This picture tell the basic story of the 21 AM date.
I bought my last platoon of Shermans, planning to try a push up the southern edge of the map. The first order of business was to take out the PzIV threatening my right flank from K34. I thought I'd swarm it with Shermans, turn it over, and move on. That plan.....uh....didn't go...well.
Between the Panzer IV, the 'schrek squad lurking nearby, and a panther standing overwatch from a few hexes back, the attempt cost me four shermans and left the Panzer standing. I would eventually knock it out with a bazooka shot later in the game. Even calling that a "moral victory" seems like an overstatement.
In the north, the pre-game bombardment rubbled the Oustalou, killing the infantry therein, and allowing the US infantry to move up and take the VP location. That was the extent of progress in the north.
So, when the main thrust in the south floundered, there wasn't much more to do. I conceded the campaign on turn five. This is where it stood:
So, after all that we more or less came to the conclusion that this analysis was basically correct. The real problem at this point was that outside of jeeps and artillery, I simply didn't have anything more to buy until the morning of the 23rd.
Prior to 23rd AM, the Americans get to buy five infantry platoons (plus one armored infantry platoon), and four platoons of shermans. The Germans get eight SS inf platoon (6-5-8), and four engineer platoons (8-3-8.) They also get seven panther sections and three tiger sections.
In fairness, the German infantry is more expensive. The armor is not only more expensive, but a section is only two vehicles (one if depleted.) Still the Americans through the first several dates are attacking eight morale troops with six morale troops. Oh. And those eight morale troops are backed up by AFVs that the US can not hurt on a front shot with anything in their OB. Pretty tough.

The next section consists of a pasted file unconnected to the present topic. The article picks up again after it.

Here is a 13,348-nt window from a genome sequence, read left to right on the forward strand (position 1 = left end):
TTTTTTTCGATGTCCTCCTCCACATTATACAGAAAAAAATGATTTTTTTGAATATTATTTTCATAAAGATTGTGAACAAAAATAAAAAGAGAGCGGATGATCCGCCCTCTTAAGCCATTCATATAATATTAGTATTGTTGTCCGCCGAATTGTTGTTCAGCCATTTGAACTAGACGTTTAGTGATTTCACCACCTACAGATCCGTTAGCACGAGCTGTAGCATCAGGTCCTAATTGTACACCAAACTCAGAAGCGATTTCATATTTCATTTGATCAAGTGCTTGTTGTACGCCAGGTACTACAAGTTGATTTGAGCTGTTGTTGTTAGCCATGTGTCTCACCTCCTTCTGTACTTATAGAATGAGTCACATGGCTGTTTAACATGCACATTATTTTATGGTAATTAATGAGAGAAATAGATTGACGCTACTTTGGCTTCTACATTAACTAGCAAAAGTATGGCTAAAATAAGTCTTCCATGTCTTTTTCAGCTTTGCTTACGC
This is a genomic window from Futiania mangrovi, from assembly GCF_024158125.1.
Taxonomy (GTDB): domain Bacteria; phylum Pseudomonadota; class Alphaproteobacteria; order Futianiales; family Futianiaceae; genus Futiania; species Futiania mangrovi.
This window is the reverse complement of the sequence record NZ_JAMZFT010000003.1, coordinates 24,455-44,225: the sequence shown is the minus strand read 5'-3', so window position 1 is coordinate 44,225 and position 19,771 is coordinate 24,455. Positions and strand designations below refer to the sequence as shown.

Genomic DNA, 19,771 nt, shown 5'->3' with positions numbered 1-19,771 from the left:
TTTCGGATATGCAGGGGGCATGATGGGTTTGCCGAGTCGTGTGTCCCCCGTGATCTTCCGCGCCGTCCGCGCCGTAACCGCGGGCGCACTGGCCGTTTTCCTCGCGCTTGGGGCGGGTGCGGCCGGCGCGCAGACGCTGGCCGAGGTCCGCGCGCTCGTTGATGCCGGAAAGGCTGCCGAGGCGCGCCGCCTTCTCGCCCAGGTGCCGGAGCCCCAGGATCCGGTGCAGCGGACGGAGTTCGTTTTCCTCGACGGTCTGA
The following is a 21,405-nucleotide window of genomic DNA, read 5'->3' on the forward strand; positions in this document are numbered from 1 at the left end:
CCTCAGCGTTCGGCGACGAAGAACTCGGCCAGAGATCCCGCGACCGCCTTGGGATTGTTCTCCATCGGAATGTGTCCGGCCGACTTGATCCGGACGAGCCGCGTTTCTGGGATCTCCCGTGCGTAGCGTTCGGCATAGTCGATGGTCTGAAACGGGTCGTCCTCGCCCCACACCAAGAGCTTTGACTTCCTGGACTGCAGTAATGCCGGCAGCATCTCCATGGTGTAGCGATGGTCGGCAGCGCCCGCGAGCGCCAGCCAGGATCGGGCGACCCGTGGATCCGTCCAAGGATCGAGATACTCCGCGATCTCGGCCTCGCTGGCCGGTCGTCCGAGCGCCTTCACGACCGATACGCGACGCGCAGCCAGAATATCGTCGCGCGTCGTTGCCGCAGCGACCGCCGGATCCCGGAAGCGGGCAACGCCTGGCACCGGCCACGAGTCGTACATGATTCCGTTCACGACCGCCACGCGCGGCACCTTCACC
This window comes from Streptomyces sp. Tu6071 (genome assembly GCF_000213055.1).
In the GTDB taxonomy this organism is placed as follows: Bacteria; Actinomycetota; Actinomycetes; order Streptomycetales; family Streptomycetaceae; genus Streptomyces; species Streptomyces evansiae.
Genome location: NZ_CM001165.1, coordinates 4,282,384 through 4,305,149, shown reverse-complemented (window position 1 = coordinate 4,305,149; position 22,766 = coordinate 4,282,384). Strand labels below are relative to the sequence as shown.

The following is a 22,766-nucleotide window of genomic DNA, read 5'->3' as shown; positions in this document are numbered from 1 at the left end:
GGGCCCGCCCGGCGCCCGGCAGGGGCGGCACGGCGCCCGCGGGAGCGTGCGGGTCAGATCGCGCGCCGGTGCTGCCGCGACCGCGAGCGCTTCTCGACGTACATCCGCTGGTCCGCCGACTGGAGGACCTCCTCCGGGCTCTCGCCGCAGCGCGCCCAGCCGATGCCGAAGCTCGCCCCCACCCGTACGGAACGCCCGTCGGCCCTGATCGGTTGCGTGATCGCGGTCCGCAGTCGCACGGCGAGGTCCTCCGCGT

So the attack was out of steam. If we had played it out, I think the US strategy would have been to keep using attack chits for the next several dates, but not actually attacking. By generating a scenario you can conduct bombardments and use artillery. More importantly, you make the Germans keep rolling for ammo shortage. They may also try to move a vehicle or two and fail an "out of gas" roll. That didn't sound like a lot of fun.
Then, on 23 AM massive US reinforcements can enter from the west and we have a new game. It might have been interesting to see if the US would have had a chance to sweep the map in two dates with all that firepower, air support and clear weather. I doubt it, but it might have been fun. In any case, getting there would have been tedious and dull.
In the end, if you actually get to 23AM, you must be left to wonder why you bothered playing the previous eleven dates.
I've been keeping this under my hat for a few years, as I've been lucky to contribute in some small way to play testing this module. I'm biased, but I think the ASL world will be pretty happy with KGS. Andy and his crew put a lot of work into this. The results are 2 campaign games and 15 scenarios ranging from very large to "tourney sized." All of them are meticulously researched and vigorously play tested.
The winter campaign and scenarios are compelling. They really have the feel of a German army not only trying to fight off the Russian horde, but also desperately trying to cope with "General Winter." The Extreme Winter / Deep Snow rules don't see a lot of play these days, and they really do present interesting choices for both attacker and defender, especially over the course of the winter campaign game.
I hope people will take a look and consider it. It's good stuff.
...adding...Chris at Battleschool has posted a more detailed look at the product and the battle of Cholm itself here.